So should we keep sheltering-in-place until we find a vaccine? No. Lockdowns are important but short-term measures to curb a pandemic. An indefinite lockdown is not only unrealistic, but as a Christian, I believe it’s unjust. It’s a luxury for only a percentage of privileged white collar workers. And, over time, it severely stifles human flourishing for all.

So should we shrug off the pandemic and “go back to normal” instead? Also, no. Even if we feel sturdy enough to stand up to COVID, we may spread COVID to others who may not stand the same chance: the sick, elderly, incarcerated, and the poor—basically everyone that Jesus calls us to show extra concern for. Going back would not only be foolish, it would be unethical.

During the HIV epidemic, people knew that while unrestrained promiscuity was a death sentence, abstinence-only until there was a cure or vaccine wasn’t realistic either. So instead, advocates and virologists developed a foundational guide for the gay community: “How to Have Sex in a Epidemic.” Now, I know it’s strange for a Christian pastor to draw on such an example, but if we are to live in between lockdown and back-to-normal that is precisely the sort of guidance we need today.

First, this will mean staying informed about the science of COVID. COVID-19 is a novel coronavirus—meaning it’s new! So scientists are constantly in the midst of learning, debating, and correcting themselves—not because they are unqualified or partisan, but because we are living in the science experiment.

Thanks to science, we now know some important things about COVID we didn’t know even a few months ago. For example:

  • it’s spread through airborne particles more than surfaces
  • you can be contagious before you’re symptomatic
  • masks do help
  • most catch it through super-spreaders
  • it’s a vascular infection (blood vessels) not just respiratory
  • it’s especially deadly for those with certain underlying conditions.

And in time, we will learn even more.

Since most of us aren’t scientists, though, best practice is to listen to experts and established consensus more than viral posts or breaking news.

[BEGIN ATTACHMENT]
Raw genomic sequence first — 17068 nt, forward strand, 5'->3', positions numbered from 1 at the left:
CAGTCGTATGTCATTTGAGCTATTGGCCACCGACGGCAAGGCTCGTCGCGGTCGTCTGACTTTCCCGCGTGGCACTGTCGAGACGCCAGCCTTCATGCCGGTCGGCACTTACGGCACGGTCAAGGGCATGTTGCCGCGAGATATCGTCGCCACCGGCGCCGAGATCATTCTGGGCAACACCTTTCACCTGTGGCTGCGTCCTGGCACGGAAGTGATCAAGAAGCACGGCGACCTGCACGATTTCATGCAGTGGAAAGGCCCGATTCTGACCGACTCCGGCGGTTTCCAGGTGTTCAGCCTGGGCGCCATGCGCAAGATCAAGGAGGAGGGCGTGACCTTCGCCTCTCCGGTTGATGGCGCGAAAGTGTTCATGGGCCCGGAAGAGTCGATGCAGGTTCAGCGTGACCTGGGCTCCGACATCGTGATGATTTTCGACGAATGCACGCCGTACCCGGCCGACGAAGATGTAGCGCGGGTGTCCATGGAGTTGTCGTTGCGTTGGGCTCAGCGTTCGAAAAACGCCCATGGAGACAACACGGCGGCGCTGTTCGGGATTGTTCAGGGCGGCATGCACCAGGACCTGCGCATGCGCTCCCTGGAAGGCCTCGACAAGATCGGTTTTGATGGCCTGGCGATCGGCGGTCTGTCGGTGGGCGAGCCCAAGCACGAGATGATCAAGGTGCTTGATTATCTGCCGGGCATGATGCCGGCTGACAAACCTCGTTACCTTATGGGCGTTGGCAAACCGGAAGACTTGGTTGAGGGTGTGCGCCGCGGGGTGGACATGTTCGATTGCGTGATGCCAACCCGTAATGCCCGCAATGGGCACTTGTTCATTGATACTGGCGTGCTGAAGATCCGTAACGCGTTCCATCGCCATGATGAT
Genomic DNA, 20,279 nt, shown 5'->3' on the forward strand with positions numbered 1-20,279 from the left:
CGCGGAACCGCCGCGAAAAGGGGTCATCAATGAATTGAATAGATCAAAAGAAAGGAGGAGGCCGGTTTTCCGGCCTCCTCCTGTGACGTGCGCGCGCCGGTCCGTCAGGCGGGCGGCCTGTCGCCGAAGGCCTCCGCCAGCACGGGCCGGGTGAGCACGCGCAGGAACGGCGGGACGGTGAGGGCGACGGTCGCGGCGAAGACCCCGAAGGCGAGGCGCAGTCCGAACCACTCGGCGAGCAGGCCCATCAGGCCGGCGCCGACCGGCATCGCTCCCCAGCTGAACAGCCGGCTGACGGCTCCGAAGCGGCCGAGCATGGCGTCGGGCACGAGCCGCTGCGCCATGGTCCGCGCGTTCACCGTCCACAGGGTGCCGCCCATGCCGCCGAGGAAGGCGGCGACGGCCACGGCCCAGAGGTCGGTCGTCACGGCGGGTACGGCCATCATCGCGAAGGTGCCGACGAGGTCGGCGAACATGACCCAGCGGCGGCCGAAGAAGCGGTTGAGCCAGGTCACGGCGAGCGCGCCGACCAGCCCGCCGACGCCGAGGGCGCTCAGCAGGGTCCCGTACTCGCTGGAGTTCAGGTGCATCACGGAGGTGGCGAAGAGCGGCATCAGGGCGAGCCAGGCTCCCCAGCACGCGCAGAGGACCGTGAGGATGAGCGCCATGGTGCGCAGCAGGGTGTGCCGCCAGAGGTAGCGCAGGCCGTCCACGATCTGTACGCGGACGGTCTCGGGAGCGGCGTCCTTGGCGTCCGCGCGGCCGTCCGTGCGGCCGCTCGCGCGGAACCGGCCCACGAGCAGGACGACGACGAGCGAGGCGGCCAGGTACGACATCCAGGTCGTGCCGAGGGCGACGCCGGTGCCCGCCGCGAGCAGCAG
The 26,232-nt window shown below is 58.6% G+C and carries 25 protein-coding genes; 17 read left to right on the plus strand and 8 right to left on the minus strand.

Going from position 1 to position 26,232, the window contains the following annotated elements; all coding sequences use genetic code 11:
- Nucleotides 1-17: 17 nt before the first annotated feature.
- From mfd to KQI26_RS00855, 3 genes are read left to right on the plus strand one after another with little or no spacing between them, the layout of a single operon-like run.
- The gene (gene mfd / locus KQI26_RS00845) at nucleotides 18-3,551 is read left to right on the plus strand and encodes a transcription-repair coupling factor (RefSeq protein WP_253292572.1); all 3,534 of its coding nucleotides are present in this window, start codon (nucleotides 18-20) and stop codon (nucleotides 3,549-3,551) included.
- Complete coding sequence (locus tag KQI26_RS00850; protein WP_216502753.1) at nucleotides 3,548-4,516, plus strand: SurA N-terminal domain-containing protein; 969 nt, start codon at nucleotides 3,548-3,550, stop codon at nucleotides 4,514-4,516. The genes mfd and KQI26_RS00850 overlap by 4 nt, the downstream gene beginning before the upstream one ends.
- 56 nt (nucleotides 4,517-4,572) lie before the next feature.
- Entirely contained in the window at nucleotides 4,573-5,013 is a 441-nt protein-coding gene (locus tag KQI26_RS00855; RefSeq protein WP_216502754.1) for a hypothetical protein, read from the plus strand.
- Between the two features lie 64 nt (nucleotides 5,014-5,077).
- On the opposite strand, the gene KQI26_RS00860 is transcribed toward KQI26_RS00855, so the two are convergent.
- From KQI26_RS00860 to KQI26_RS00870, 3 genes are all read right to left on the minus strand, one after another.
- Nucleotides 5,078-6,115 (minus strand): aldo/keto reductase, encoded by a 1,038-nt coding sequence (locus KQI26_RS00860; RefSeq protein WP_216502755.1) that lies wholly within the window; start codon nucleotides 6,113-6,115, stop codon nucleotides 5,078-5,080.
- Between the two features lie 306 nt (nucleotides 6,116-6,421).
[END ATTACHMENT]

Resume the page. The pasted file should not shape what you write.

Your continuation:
Second, we must each learn to evaluate risk. In a recent debate about reopening schools, there was a meme going around saying that the only number of deaths that was acceptable was zero. While I sympathize with the sentiment and would absolutely not want any of my three boys to die, is that really reasonable? When I asked if classrooms could keep doors and windows remain open for cross-ventilation, I was told no, for fear of school shooters. Schools have never been risk-free places. And as resurrection-believing Christians who don’t believe God has guaranteed us a risk-free life, should we be perpetuate such thinking? The question shouldn’t be if there’s risk, but how risky is it.

On the flip side, faith doesn’t mean we rush foolishly into risky situations either. People who say we don’t need masks if we have Jesus don’t really understand what biblical faith is. Risk-aversion or risk-tolerance has to be more than just a feeling; it must be informed by facts. But how we use those fact—that requires wisdom.

We are fortunate that intelligent guides are finally being published. For example, Dr. Caitlin Rivers, an epidemiologist at Johns Hopkins University, suggests we evaluate risk along several spectrums:

  • Contact Intensity
    • Close —— Distanced
    • Prolonged contact —— Brief
  • Number of Contacts
    • Many households —— Few
    • Mixed circles —— Stable bubble
    • Presence of at-risk people
  • Mitigation
    • Indoor —— Outdoors
    • Enclosed space —— Ventilated
    • Wearing a mask
    • Hand washing
  • Community Spread
    • High infection rates —— Low